An age difference in your relationship doesn't just mean your favorite bands are from different decades.
As you approach retirement together, that age gap becomes a factor in decisions about when you retire and when you take Social Security, and in planning how much money you need to save and how it should be invested.
A GAP CAN STRETCH YOUR RETIREMENT YEARS: Especially if the younger partner is a woman, an age difference can mean you need your money to last longer. Women outlive men on average, which adds additional years to retirement.
As a couple, your retirement time horizon should be computed from the longest life expectancy of the two of you, says Kathleen Hastings, a certified financial planner with FBB Capital Partners in Bethesda, Md.
According to Social Security's life expectancy calculator , a woman who is 45 years old today and reaches full retirement age at 67 can expect to live an additional 21 years, to age 88. A man who is 50 today and lives to 67 is expected to live an additional 18 years, to age 85.
But as a couple, they may need to draw on their retirement savings from the time he turns 67 to the time she turns 88, a significantly longer span of 26 years -- and many financial planners would add a few years to that projection as extra insurance.
PLAN FOR THE YOUNGER PARTNER: To plan for those extra years in retirement, mixed-age couples should save more, work longer and invest with an eye toward the longer life expectancy in the relationship, says David Hunter, a certified financial planner with Horizons Wealth Management in Asheville, N.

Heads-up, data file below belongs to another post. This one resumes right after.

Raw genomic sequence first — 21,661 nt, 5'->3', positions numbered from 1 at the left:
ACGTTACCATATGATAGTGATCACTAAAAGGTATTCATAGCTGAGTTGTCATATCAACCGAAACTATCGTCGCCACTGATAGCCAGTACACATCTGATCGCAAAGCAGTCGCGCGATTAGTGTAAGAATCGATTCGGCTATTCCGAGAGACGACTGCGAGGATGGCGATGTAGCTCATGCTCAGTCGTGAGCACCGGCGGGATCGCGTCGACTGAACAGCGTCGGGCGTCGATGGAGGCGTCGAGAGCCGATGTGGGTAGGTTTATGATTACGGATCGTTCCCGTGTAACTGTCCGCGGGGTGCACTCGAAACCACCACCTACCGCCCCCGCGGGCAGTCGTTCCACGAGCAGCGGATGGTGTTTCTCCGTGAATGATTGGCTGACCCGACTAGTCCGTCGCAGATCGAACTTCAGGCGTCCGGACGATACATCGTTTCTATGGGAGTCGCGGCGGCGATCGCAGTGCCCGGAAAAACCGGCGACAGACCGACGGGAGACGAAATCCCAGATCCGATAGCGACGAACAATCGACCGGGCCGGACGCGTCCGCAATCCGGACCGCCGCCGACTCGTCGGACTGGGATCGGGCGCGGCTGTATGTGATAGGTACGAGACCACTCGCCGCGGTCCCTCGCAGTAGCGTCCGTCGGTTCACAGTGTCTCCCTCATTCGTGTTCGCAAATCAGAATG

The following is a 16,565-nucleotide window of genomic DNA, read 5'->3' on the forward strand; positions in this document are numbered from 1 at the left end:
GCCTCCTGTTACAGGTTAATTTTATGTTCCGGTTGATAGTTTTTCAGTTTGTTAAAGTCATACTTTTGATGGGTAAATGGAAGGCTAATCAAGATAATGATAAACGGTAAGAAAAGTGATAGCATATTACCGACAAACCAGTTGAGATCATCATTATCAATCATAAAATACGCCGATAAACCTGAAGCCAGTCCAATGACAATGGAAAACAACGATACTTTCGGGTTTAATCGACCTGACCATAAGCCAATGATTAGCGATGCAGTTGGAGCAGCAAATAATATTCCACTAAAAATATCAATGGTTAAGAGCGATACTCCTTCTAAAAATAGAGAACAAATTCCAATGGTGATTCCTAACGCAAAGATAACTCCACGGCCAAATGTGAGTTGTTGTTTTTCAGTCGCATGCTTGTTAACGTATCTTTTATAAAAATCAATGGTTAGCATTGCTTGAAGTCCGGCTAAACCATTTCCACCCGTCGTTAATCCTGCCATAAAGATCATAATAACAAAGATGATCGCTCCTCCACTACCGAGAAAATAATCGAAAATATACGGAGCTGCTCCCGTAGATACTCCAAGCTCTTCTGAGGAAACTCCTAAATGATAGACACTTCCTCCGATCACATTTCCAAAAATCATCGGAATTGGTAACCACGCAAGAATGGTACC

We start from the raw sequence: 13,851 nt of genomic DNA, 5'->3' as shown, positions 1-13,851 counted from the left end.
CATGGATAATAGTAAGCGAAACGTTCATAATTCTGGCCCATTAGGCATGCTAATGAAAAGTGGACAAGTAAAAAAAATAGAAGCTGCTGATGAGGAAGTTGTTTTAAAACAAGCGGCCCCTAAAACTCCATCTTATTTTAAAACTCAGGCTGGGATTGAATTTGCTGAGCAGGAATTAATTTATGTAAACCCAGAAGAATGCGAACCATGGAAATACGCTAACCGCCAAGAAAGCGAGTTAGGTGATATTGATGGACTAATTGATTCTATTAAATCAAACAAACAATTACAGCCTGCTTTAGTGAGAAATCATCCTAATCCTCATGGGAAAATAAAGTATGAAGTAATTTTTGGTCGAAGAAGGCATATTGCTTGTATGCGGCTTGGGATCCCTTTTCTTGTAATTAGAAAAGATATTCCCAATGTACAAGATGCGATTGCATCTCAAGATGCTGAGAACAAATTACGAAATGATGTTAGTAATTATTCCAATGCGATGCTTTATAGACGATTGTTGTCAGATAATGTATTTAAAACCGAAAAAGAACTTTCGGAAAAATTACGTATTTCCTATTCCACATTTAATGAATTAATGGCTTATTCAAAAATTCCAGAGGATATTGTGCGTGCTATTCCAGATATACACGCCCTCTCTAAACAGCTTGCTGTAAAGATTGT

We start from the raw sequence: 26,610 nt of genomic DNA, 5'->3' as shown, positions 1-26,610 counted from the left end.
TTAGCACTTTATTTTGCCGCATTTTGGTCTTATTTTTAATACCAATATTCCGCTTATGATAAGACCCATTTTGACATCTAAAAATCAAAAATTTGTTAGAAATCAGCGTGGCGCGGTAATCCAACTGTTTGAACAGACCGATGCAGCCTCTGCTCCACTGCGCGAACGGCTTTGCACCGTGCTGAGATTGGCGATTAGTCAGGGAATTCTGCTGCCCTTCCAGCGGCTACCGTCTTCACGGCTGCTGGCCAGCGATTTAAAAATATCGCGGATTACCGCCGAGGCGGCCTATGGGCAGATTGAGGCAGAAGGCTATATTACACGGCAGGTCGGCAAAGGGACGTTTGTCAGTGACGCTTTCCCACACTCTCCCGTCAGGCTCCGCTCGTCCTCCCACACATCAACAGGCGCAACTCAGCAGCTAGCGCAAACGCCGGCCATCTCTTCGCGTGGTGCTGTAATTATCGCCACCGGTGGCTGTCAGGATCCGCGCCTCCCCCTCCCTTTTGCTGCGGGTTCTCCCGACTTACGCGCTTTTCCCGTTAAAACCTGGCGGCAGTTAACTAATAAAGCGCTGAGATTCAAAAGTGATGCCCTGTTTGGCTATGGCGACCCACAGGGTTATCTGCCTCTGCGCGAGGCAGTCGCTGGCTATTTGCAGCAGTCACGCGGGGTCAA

"The older someone gets, the more conservative they tend to be," Hunter says. "But when you're coming at it from two different ages, if the older person can stomach the volatility, you should probably invest with the younger person's time horizon in mind. You're trying to prepare your assets to be around for that second individual."
Couples tend to want to retire together, which can tempt a younger partner to take early retirement in order to align with the older partner's retirement plans. But doing so could result in several financial drags on the couple, Hastings says. The early retiree could end up with a shortened timeline of Social Security contributions, and miss out on years of contributions to a 401(k) or other workplace retirement plan.
If retiring at the same time is important to you, consider whether the older partner can work longer to meet the younger one at his or her full retirement age, or use a retirement calculator to figure out how much more you'll need to save to accommodate those extra years of distributions rather than contributions.
STRETCH YOUR RESOURCES: Allocating your investments with the younger partner in mind means you'll take a more aggressive approach, which should allow your money to continue to grow and last longer. But distributions are required from tax-deferred retirement accounts -- like traditional 401(k)s and IRAs -- beginning at age 70 1/2.
If you're married, your age difference spans more than 10 years and the younger spouse is the sole beneficiary, the amount of that required minimum distribution will be calculated using the IRS' Joint Life and Last Survivor Expectancy Table . This allows the account holder to draw less than he or she would if using the table for the standard RMD calculation. That can leave more of your money to grow tax-deferred, assuming you want or need to draw only the minimum required.
You should also consider how to make the most of other sources of income. If the older spouse can put off claiming Social Security until age 70, for example, that person will maximize his or her monthly benefit, as well as survivor benefits for the younger spouse. Pension elections can be set to joint and survivor benefits, which will allow a surviving spouse to continue to receive benefits once the pension owner dies.
All of this requires planning, so as with all things retirement, the earlier you get a road map in place, the better, Hastings says. "People often don't think about this until it's too late."